06.09.2006 Politics

Freddy Blay Drops ‘Missiles’

Freddy Blay Drops ‘Missiles’
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The First Deputy Speaker of Parliament and the Convention People's Party (CPP) Member of Parliament (MP) for Ellembelle in the Western Region, Mr. Freddy Blay, has mounted a blistering attack on his party leadership. According to him, it was totally out of place for the leaders of his party to consistently subject CPP MPs to unwarranted attacks for not criticizing the government; an action the leadership of the party argues could have helped project the CPP in Parliament.

In an exclusive interview with The Chronicle last Friday, he said he was not elected by his constituents to attack the government, but to ensure the living standards of his constituents improved through the provision of good schools, hospitals, electricity, good drinking water, affordable education, among others, which in his opinion the current administration was doing.

Mr. Blay said he, as First Deputy Speaker of Parliament, Dr. Paa Kwesi Ndoum, Minister for Public Sector Reforms and Chairman for the Millennium Challenge Authority (MCA), and Mr. Kojo Armah, member of the Legal and Constitutional Affairs Committee of Parliament, had no mandate to attack the ruling government because they have seen the NPP government doing its best in terms of education, agriculture and others.

According to him, he would not wage unnecessary war on government because that would only be a way of creating an opportunity for the National Democratic Congress (NDC) to regain political power.

The Deputy Speaker underscored that it was unimaginable to hear people calling on them to work or speak against the government, which if they did would benefit the only NDC and not the CPP.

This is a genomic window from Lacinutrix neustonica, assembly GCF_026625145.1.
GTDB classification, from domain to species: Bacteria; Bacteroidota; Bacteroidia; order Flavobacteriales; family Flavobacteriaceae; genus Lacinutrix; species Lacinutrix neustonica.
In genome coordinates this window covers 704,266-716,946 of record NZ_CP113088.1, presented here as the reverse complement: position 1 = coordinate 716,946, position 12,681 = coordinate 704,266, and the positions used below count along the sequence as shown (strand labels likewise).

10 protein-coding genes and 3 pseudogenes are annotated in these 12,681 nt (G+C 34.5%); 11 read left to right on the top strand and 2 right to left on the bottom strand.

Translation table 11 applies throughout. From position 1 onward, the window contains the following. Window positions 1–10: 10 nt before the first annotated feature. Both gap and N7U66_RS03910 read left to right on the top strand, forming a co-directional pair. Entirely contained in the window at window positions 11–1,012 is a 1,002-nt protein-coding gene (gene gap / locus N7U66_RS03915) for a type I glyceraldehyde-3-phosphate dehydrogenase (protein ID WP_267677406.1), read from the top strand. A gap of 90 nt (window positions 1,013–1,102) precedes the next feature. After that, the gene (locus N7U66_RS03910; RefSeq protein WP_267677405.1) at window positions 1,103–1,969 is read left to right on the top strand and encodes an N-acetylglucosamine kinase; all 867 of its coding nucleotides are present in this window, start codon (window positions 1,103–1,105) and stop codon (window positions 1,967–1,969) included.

“I would not work for the coup makers to re-assume governance and draw us back into the dark days,” he cautioned. “Those who are attacking us or asking us to do that are NDC sympathizers.” He further dismissed assertions that they were 'in bed' with the incumbent government, saying, “It is ridiculous for people to say that. The government is doing it's best. Yes, I am grateful to the President for making me serve in his government. I cannot oppose everything that it does; I am not in Parliament to be launching missiles at the government,” he reiterated.

He continued, “Let us not create conditions for the NDC to come back to power to do what they used to do. The current government is doing well – maybe their best may not be enough, but so far there has been improvements.”

The CPP capo maintained that since their assumption of power, the NPP government had stabilized the economy, developed hospitals, improve schools' infrastructure, created jobs for the people, and even reduced taxes to the extent that banks were now chasing customers to give out loans. “In fact some of us believe in some of the policies of the NPP and such policies are those that CPP would adopt if it is in government; I therefore see no reason to attack them,” he elaborated.

According to him, he and his colleague MPs of the CPP who had been at the receiving end of condemnations would have wished the CPP were in power and noted that the party unfortunately had no structures or party offices to effectively fight for power. The Ellembelle MP said, “The way forward for the party is for the leadership to give way by resigning from their positions because they are suffering from lack of ideas.

“They are full of inertia. They should organize themselves to raise MPs to come to Parliament and do what they want.” Asked whether they should resign honorably since it is the congress that would determine the fate of any of the current leaders, he admitted that some of the leadership problems could also be attributed to delegates for allowing “people without vision to lead the party.” On the divisions within the party, he said, “In every organization, there are problems. It is not the responsibility of a few people to organize the party,” he reminded.

“I don't see the CPP winning the 2008 elections because I don't believe in miracles. No miracle can work for the party, which is weak on the ground.

“We don't win elections on radio stations. It would be political sickness to say we are winning 2008 general elections,” admitted.

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